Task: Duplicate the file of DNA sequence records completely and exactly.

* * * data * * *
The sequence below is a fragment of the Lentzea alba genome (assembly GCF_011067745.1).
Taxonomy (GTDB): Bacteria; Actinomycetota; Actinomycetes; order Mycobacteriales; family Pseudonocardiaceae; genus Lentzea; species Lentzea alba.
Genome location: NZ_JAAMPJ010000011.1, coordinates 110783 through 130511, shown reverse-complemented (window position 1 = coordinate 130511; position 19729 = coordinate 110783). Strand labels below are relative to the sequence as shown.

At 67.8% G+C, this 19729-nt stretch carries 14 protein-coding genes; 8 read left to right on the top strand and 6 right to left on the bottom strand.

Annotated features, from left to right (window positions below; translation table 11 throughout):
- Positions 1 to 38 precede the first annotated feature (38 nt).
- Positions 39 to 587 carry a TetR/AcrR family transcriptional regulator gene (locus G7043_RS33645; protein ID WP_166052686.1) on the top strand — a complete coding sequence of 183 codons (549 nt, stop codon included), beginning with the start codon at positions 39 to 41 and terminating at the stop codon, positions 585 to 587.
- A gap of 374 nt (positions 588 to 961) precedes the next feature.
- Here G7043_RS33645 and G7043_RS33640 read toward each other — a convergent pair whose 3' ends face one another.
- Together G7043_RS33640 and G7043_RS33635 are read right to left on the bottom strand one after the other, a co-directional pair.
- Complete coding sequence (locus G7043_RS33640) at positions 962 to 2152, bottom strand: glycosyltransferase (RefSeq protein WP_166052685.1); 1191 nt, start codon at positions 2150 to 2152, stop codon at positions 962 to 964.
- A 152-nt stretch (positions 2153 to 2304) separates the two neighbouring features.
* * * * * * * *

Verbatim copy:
The sequence below is a fragment of the Lentzea alba genome (assembly GCF_011067745.1).
Taxonomy (GTDB): Bacteria; Actinomycetota; Actinomycetes; order Mycobacteriales; family Pseudonocardiaceae; genus Lentzea; species Lentzea alba.
Genome location: NZ_JAAMPJ010000011.1, coordinates 110783 through 130511, shown reverse-complemented (window position 1 = coordinate 130511; position 19729 = coordinate 110783). Strand labels below are relative to the sequence as shown.

At 67.8% G+C, this 19729-nt stretch carries 14 protein-coding genes; 8 read left to right on the top strand and 6 right to left on the bottom strand.

Annotated features, from left to right (window positions below; translation table 11 throughout):
- Positions 1 to 38 precede the first annotated feature (38 nt).
- Positions 39 to 587 carry a TetR/AcrR family transcriptional regulator gene (locus G7043_RS33645; protein ID WP_166052686.1) on the top strand — a complete coding sequence of 183 codons (549 nt, stop codon included), beginning with the start codon at positions 39 to 41 and terminating at the stop codon, positions 585 to 587.
- A gap of 374 nt (positions 588 to 961) precedes the next feature.
- Here G7043_RS33645 and G7043_RS33640 read toward each other — a convergent pair whose 3' ends face one another.
- Together G7043_RS33640 and G7043_RS33635 are read right to left on the bottom strand one after the other, a co-directional pair.
- Complete coding sequence (locus G7043_RS33640) at positions 962 to 2152, bottom strand: glycosyltransferase (RefSeq protein WP_166052685.1); 1191 nt, start codon at positions 2150 to 2152, stop codon at positions 962 to 964.
- A 152-nt stretch (positions 2153 to 2304) separates the two neighbouring features.